Scottish-born soldier William Elphinstone started his military career off strongly, serving in the Napoleonic Wars and helping to give the tiny tinpot his final drubbing at Waterloo. Unfortunately, when the Queen saw fit to assign him to Afghanistan during the First Anglo-Afghan War, things turned very, very bad. Elphinstone was not a commanding figure—he was old, scrawny, and suffered from gout—and after he attempted to call a British retreat from Kabul in 1842, all 4,500 of his soldiers and 12,000 support staff were massacred. His colleague William Nott referred to Elphinstone after his death as "the most incompetent soldier who ever became General."
King Philip VI
It's always bad to have royalty in charge on the battlefield. Nobody can tell those guys what to do. An excellent example came at the Battle of Crecy during the Hundred Years War. After the English invasion of France, France's King Philip VI had his undies in a bundle. He personally accompanied his army to confront the Brits near the forest of Crecy. Upon sighting them, he sent his crossbowmen forward to attack. Unfortunately, the Brits were armed with longbows (much better range) and cut them all down. Undeterred, King Phil proceeded to send 15 cavalry charges that met the same fate. Total death count on the French side: 4,000.
It's telling that a lot of these lousy generals got their comeuppance in Africa. White dudes go there all the time, think they know everything, and then get their butts whipped hard. MacCarthy was Britain's governor over the Gold Coast region, and when he was tasked to put down the warring Ashanti tribe in 1823, his battle strategy got a ton of people killed. MacCarthy split his force into three columns and forced them to stand at muster when the Ashanti were more than 10 miles away. His ridiculous idea was playing "God Save The Queen" to scare them away. It didn’t work. His men were massacred, MacCarthy was captured and killed, and his heart was eaten by the Ashanti king.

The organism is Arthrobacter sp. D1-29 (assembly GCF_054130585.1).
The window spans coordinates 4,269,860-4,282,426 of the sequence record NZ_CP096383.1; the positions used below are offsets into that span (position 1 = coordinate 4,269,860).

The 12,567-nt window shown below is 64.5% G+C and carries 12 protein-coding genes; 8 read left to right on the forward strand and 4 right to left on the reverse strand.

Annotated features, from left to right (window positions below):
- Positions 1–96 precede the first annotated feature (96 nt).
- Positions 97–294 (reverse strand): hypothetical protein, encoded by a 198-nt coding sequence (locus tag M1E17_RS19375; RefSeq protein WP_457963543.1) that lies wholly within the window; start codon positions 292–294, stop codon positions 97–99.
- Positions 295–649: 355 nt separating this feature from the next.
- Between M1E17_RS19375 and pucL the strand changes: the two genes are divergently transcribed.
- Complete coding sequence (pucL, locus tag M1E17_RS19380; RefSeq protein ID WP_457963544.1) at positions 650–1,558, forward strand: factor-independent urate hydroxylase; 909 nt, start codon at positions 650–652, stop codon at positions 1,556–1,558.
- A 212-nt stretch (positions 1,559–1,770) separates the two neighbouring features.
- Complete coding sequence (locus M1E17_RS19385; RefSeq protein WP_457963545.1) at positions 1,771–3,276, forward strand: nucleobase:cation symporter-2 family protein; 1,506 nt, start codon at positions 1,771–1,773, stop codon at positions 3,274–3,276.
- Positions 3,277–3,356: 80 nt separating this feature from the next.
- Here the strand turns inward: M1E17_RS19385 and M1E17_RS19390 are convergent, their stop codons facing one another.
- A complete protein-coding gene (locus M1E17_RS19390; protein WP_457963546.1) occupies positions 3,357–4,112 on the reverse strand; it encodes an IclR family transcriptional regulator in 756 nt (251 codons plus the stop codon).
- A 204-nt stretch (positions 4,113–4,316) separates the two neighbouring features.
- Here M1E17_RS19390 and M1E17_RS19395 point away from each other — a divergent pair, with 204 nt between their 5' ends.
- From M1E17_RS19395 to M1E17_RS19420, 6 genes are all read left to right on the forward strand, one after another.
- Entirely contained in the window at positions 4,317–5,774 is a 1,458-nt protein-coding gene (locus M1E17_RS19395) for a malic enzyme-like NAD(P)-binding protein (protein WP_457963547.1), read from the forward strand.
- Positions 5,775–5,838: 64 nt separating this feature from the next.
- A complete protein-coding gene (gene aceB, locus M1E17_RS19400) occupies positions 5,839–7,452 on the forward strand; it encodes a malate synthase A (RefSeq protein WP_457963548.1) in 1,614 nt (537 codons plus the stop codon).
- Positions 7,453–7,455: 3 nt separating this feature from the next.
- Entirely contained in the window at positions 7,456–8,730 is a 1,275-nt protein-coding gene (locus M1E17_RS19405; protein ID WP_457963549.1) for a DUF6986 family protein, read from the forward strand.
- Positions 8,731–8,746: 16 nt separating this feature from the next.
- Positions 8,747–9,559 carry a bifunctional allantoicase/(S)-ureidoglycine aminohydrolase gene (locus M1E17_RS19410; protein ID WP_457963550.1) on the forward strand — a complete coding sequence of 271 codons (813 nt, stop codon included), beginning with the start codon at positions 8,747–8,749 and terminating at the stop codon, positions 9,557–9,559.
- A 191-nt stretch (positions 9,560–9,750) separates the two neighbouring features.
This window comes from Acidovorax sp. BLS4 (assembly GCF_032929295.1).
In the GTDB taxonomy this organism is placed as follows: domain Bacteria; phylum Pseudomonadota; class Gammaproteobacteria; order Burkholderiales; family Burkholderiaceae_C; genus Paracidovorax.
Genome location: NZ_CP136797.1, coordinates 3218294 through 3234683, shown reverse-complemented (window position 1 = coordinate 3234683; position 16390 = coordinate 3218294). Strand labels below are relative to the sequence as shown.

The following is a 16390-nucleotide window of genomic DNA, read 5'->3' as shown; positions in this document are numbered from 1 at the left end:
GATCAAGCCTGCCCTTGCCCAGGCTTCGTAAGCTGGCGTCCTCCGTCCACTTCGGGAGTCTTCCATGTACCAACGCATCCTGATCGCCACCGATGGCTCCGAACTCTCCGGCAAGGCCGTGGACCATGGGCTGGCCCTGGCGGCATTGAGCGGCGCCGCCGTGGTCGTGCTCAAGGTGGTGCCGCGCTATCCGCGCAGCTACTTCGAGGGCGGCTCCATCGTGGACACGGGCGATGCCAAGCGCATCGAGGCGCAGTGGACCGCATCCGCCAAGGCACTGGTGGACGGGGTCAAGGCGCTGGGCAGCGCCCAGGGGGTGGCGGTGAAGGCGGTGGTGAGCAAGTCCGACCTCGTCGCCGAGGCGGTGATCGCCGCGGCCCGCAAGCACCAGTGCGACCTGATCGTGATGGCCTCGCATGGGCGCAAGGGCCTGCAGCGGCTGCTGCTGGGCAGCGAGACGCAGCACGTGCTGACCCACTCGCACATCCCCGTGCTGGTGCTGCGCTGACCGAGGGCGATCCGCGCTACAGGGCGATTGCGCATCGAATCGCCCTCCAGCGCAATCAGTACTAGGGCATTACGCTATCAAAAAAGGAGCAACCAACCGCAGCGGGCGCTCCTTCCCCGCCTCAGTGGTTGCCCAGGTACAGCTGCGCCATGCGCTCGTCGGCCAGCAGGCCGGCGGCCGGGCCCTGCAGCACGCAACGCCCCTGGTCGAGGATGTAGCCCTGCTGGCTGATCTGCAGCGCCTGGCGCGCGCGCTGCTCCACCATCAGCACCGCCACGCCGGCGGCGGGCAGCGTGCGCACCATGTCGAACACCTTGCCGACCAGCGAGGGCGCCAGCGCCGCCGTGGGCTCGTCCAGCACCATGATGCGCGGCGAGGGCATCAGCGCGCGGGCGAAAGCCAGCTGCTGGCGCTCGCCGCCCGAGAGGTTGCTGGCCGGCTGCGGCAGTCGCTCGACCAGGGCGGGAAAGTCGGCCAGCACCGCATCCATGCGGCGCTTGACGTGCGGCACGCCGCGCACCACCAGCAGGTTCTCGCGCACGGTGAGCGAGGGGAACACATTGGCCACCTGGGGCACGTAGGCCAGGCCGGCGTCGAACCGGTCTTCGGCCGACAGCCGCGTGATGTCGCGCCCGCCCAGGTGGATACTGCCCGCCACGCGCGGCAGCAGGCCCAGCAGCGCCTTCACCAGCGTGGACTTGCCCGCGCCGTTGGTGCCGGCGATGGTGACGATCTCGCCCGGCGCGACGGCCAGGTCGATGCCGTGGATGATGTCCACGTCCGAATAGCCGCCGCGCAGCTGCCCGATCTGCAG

One of the most important skills a general needs is the ability to read a battlefield, to know where the optimum strategic locations are and how to exploit them. James Abercrombie didn't have that ability. During the French and Indian War, Abercrombie had a force of 2,000 men with which to take Fort Ticonderoga. Nearby hills were perfect for setting up artillery, and splitting the force could flank the building, causing the defenders to panic. Abercrombie did none of that. He just marched his men up to the front door and watched as half of them were killed.
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Marcus Licinius Crassus
Another important rule of warfare: if you’re invading, don't listen to the locals. When Roman general Marcus Licinus Crassus took on the charge to Syria, he was already the richest man in the Empire. All his money didn’t buy him brains, though. He spent a year dicking around and then let his army be led into the desert by a traitorous Arab chieftain, who stranded Crassus' 43,000 men in the middle of the desert in 53 B.C. The Parthian army proceeded to ride in circles shooting arrows into the exhausted, thirsty Roman army, killing 20,000 men (including Crassus) and capturing 10,000 more.